Fitness Career Tips for Choosing the Right Path
So you're thinking about a career in the fitness industry. The good news is, you have a wide variety of options to move toward. The bad news is, you have a wide variety of options to ponder on. While you can shift your focus within the fitness industry, over time, figuring out where you want to take your fitness skills can help you build a steady career path from the start.
Why Choose a Career in Fitness?
Getting in shape is a life-altering experience for people. Equipped with the power to help people succeed, you can also succeed in your financial and career goals—without the stifling work clothes. Whether you want to start your own business or train at a fitness club, a fitness career lets you tailor your work around your skillset. As you continue learning and exploring new interests within the fitness sphere, your opportunities will only expand.
6 Fitness Career Paths
There are many options beyond becoming a personal trainer, and even then, there are different areas of specialization. Here are some of the major career opportunities in fitness:
1. Personal Trainer
If you can see yourself helping people achieve their goals by creating a plan and coaching them through it one-on-one, personal training may be for you. Personal trainers work at gyms and fitness clubs but also can do home visitations for clients with home gym spaces. They can generalize in training to optimize fitness or specialize in areas that serve specific groups. For example, personal trainers can specialize in senior fitness, youth fitness, weight loss transformation, or corrective exercises that help with injury recovery. If you're interested in becoming a personal trainer, start with getting a Certified Personal Trainer (CPT) certification.
2. Personal Fitness Coach
A personal trainer prescribes workouts, while a personal fitness coach prescribes a holistic regimen—including the work that takes place outside the gym. This typically means assigning a meal plan, talking about lifestyle habits, and monitoring workout recovery. A fitness coach may suggest personal massage tools and teach clients how to use them after workouts. They can also guide clients through calorie counting and weight loss goal setting. Fitness coaches can leverage technology like fitness trackers to set data-based goals and audit clients' workouts from afar.
3. Strength Coach
If training athletes on sports teams sounds appealing, you might consider becoming a strength coach. Unlike personal trainers, strength coaches must have a four-year bachelor's degree. Strength coaches must obtain a Certified Strength and Conditioning Specialist (CSCS) certification. This rubber-stamps knowledge in strength, power, speed, anatomy, and physiology. Strength coaches work to enhance sports performance in athletes by targeting weak spots and improving overall fitness in their clients.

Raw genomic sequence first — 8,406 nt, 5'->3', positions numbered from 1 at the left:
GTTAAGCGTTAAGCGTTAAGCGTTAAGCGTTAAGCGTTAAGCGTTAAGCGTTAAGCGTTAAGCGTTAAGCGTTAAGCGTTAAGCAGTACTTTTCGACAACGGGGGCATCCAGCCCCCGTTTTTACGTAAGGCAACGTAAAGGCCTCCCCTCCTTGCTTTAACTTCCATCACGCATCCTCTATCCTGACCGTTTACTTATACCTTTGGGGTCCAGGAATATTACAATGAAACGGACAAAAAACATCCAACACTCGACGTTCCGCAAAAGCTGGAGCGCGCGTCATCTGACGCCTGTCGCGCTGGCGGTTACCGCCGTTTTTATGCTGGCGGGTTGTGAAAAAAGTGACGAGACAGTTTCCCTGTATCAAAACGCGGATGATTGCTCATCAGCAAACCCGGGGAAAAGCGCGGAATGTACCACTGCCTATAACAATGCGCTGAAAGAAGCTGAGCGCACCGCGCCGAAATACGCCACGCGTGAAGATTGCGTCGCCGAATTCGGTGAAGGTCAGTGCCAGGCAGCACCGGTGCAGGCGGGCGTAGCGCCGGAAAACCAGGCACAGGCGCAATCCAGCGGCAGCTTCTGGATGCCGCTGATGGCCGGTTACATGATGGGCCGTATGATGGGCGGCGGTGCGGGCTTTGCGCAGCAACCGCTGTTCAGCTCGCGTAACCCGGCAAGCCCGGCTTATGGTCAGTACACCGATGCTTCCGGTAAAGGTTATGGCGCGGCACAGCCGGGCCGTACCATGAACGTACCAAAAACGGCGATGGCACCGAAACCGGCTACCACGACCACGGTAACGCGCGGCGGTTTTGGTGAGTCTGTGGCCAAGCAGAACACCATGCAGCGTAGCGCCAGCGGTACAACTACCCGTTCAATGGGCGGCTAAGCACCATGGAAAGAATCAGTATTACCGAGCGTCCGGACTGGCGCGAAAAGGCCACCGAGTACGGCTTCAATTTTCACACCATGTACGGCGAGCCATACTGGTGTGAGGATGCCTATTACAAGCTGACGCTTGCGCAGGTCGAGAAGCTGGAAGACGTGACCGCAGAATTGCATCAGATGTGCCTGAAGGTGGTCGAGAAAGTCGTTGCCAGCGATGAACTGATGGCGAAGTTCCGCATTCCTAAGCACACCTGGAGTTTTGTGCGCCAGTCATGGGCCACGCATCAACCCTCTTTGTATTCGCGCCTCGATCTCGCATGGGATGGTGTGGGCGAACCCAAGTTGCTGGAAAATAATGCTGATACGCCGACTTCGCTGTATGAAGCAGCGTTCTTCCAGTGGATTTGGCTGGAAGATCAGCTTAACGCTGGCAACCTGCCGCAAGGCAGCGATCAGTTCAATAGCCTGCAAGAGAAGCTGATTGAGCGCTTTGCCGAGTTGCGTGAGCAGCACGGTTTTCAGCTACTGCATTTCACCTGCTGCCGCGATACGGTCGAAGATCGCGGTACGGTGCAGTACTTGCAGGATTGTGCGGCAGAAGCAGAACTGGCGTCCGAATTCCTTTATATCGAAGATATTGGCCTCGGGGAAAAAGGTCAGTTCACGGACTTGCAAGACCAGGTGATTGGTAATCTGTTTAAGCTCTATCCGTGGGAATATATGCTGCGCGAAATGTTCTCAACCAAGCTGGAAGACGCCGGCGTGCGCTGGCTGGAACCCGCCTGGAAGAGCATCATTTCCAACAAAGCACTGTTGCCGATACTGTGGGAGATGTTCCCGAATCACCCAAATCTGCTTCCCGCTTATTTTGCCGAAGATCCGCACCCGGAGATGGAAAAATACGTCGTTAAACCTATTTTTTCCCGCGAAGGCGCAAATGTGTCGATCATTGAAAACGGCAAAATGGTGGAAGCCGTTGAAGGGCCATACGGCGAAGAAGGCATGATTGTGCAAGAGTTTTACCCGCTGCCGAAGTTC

4. Athletic Trainer
If you have a knack for biology and like the idea of working with sports teams, you might consider athletic training as a career path. Whereas strength coaches handle most of the strength training and conditioning athletes require for their sport, athletic trainers focus on injury prevention and recovery to keep athletes at peak performance.
While personal trainers can have varying degrees of education, athletic trainers must hold bachelor's degrees to work with sports teams. Many athletic trainers have master's degrees in athletic training, as the field is more healthcare-oriented than personal training. Besides guidance for injury prevention, the job also requires diagnosing injuries after sports events or training and then prescribing treatment plans for injured athletes.
5. Exercise Physiologist
Exercise physiologists develop fitness regimens that help people with injuries or chronic diseases optimize their health, strength, and mobility. Patients with heart disease or diabetes, for example, can benefit from fitness specialists who understand their condition. Exercise physiologists can administer stress tests to evaluate a client's heart function and develop personalized workouts tailored to safety. They also work with patients with lung problems, autoimmune diseases, cancer, or brain injuries who require healthcare during exercise. After pursuing a degree in exercise physiology, you might consider continuing your education in an area like cardiac rehabilitation or physical therapy to expand your options as an exercise physiologist.
6. Workout Class Instructor
Can you see yourself teaching fitness classes at gyms or studios for a group of people? Fitness classes are for students not looking for the one-on-one attention of a personal trainer. The group can be large or small and range from strength or aerobic workouts to specialized workouts like kickboxing or Pilates. Class instructors can motivate people to keep their energy up and push through a workout. By designing and trademarking their own workout series, some class instructors become entrepreneurs and sell their workouts to gyms and to the online public.
Factors to Consider for Deciding What Fitness Career is Best for You
When you're deciding on a career path, the first thing to ask yourself is, what makes you excited about fitness? Are you interested in a particular sport? Do you like learning about nutrition and optimizing your diet? Do you have experience working around your own injury that you want to share with others? By narrowing down who you want to help, the right career path can become clear.
It's also important to ask yourself whether you want to work for yourself or be part of a company. Being an entrepreneur can pay off huge in the long run, but there's more risk and up-front work getting started. The benefit of being an employee in the fitness industry is you get a wide range of work settings and job opportunities.